Shell, Ellen Ruppel. Cheap, the High Cost of Discount Culture.

Does it go the same way for arguments?  Is it why people stick to their original statements, although proven wrong ? Is it why people just refuse to retract the stupidest thing they said? How many times have we actually seen someone admit he (or she) was wrong? It’s not only about being wrong, but having someone think you are wrong. Perceptions are not necessarily real- but they are our reality.

But if you instruct me again to stop bashing this man I am unfriending you. I will unfriend you in Facebook, on Twitter, on Instagram, and out in our leaderless streets.
~~ Peque Gallaga



Here is a graph showing our joy and pain with regards to losing and winning.

The Theory of Loss Aversion

The Theory of Loss Aversion

This function is a representation of the difference in utility (amount of pain or joy) that is achieved as a result of a certain amount of gain or loss. It is key to note that not everyone would have a value function that looks exactly like this; this is the general trend. The most evident feature is how a loss creates a greater feeling of pain compared to the joy created by an equivalent gain. For example, the absolute joy felt in finding $50 is a lot less than the absolute pain caused by losing $50. 

Consequently, when multiple gain/loss events happen, each event is valued separately and then combined to create a cumulative feeling. For example, according to the value function, if you find $50, but then lose it soon after, this would cause an overall effect of -40 units of utility (finding the $50 causes +10 points of utility (joy), but losing the $50 causes -50 points of utility (pain). To most of us, this makes sense: it is a fair bet that you’d be kicking yourself over losing the $50 that you just found. 

Phung, Albert. Investopedia. Behavioral Finance: Key Concepts – Prospect Theory.Web. April 21, 2014 < http://www.investopedia.com/university/behavioral_finance/behavioral11.asp >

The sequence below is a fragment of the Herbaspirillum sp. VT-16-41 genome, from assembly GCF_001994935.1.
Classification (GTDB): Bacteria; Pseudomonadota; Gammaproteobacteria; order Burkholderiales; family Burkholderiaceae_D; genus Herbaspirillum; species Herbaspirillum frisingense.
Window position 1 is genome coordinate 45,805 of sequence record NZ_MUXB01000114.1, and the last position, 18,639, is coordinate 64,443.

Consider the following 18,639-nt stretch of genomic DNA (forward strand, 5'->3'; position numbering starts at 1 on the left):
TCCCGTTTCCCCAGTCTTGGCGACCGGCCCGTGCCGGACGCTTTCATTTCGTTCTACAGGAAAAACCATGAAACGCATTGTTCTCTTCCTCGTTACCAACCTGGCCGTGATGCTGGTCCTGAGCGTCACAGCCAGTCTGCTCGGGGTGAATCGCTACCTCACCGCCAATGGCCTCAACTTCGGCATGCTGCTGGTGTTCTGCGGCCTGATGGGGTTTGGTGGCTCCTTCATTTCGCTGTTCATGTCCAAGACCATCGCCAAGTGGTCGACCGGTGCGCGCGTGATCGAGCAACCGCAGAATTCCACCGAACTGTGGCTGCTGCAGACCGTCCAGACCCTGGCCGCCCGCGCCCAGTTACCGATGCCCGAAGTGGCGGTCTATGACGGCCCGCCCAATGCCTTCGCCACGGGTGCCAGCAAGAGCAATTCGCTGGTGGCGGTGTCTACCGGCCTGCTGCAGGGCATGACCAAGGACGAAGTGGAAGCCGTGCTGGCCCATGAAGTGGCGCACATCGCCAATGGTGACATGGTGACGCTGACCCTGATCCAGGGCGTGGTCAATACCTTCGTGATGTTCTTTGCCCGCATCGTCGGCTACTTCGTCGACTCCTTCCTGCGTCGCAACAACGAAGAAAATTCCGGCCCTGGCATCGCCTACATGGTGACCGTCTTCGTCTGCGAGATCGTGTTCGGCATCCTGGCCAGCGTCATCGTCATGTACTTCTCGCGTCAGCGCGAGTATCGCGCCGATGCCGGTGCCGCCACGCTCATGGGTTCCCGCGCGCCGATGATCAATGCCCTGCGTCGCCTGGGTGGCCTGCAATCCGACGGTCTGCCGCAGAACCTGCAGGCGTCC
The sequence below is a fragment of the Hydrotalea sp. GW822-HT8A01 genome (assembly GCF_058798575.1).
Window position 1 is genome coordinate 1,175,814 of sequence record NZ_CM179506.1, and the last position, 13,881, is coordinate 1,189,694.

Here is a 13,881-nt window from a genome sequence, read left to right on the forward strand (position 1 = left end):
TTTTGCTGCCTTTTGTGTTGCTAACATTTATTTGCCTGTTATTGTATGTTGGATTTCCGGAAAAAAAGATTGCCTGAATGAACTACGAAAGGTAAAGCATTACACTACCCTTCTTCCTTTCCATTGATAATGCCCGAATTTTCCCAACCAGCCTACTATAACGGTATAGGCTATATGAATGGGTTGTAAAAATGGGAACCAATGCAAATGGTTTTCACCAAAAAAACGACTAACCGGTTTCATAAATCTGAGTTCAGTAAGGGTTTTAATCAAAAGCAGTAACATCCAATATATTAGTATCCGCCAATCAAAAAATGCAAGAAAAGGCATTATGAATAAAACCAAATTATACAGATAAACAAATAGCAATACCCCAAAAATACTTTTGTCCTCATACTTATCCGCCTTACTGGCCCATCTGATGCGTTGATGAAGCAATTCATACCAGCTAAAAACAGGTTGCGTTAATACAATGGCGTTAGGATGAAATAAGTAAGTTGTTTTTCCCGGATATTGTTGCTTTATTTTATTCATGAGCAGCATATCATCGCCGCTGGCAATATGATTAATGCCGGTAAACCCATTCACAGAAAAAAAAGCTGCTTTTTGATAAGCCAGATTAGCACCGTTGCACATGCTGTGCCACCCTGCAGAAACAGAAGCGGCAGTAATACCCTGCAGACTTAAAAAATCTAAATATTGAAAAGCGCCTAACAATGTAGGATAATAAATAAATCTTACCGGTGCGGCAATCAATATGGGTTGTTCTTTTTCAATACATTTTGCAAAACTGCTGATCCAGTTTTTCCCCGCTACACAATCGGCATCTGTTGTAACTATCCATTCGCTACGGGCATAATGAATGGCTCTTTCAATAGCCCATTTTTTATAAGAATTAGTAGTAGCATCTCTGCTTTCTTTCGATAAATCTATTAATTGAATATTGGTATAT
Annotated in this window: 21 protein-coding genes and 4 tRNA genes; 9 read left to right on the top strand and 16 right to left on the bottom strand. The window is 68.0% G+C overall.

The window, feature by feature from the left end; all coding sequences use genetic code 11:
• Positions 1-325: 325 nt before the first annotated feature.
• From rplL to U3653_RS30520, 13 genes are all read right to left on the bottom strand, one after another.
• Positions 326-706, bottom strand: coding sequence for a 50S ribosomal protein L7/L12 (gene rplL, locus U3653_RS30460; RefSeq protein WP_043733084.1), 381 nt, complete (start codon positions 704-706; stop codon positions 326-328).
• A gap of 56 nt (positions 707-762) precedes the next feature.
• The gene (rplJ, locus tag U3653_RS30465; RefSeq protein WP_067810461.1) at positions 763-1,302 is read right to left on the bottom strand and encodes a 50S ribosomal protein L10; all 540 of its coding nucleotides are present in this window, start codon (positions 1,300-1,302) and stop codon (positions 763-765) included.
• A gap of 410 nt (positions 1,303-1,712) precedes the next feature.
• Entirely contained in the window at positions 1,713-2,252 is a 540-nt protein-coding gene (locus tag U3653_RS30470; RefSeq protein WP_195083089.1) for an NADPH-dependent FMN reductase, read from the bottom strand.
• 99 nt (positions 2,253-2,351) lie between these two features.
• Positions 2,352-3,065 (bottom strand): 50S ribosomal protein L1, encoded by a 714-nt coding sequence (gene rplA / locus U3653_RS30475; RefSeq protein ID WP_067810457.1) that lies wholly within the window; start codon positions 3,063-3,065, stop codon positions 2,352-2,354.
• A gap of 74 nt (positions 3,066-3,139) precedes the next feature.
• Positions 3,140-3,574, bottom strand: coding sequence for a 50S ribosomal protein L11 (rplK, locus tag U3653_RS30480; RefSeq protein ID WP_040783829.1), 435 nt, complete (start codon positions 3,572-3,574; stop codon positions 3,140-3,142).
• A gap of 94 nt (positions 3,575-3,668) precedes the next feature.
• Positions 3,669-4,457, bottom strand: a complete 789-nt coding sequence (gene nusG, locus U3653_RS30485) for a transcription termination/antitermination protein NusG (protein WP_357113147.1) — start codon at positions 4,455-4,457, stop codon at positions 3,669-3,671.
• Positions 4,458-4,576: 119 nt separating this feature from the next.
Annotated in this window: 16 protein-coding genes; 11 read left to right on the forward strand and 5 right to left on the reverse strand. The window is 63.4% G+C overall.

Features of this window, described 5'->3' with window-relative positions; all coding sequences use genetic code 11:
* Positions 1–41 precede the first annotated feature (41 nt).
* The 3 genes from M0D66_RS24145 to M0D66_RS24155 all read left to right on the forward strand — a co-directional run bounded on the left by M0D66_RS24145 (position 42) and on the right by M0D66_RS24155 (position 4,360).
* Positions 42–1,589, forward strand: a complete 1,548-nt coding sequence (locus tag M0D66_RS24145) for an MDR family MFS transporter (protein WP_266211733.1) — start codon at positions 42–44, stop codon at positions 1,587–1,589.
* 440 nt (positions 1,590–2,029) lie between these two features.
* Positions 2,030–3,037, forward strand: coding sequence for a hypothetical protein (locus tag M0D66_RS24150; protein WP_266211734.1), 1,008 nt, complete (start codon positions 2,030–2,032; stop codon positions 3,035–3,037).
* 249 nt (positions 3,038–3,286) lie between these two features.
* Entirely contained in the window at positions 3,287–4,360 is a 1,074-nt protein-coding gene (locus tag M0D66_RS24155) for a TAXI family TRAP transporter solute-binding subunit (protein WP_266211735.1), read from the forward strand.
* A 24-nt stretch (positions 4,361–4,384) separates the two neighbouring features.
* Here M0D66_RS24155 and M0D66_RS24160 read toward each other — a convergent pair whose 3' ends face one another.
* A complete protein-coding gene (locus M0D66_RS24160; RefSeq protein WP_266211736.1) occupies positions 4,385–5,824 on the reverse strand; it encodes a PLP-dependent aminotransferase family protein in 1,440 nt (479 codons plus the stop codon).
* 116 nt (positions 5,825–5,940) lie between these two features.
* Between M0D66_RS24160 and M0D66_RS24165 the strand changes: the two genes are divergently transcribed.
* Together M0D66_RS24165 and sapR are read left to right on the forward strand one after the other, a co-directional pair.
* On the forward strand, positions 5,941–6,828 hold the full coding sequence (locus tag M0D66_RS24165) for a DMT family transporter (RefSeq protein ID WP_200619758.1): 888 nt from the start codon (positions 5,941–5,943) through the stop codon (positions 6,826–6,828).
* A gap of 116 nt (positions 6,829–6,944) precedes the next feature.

Once upon a time, I was in love with Venice. I took the train from Perugia (where a lot of my relatives live) back to Sta Lucia in Venice. The train conductor, for some reasons, didn’t have change (or so he claimed) for my train fare and told me to come back for the 5 euros. It was evening and  I was staying on another island, called Murano, around 20 minutes from the Sta Lucia train station by boat. That time, the one way fare for the vaporretto was 3 Euros unless you have a day pass for 9 Euros. The next day, I asked a friend, a local of Murano, to take me back to Sta Lucia to claim my change- in my head, I was converting 5 euros to Pesos. Surely, it was worth the trouble, right? My friend asked me how much  the conductor owed me and he burst out laughing when I said 5 euros. He said simply, “We’re not going back for 5 Euros! It’s a cup of coffee! I’ll pay for your coffee, come!” I felt like I have just been had. 5 Euros!! It was probably the conductor’s strategy, to cheat tourists. The coffee was great-but not losing my 5 euros would have made me feel much better.  No wonder I still act irrationally angry when  I am being shortchanged by cab drivers back home- even for pennies we can’t buy anything with.  Now it makes sense.  I mean, don’t you get irritated (at least temporarily) when you find out someone has “unfriended” or “banned” you? (Probably the reason why we don’t get “notified” for our losses on FB?) And the “joy” of having someone else add you  doesn’t compare to the degree of this irritation. It is probably the very same reason why people cling to joyless relationships or dead-end jobs. Because we hate losing.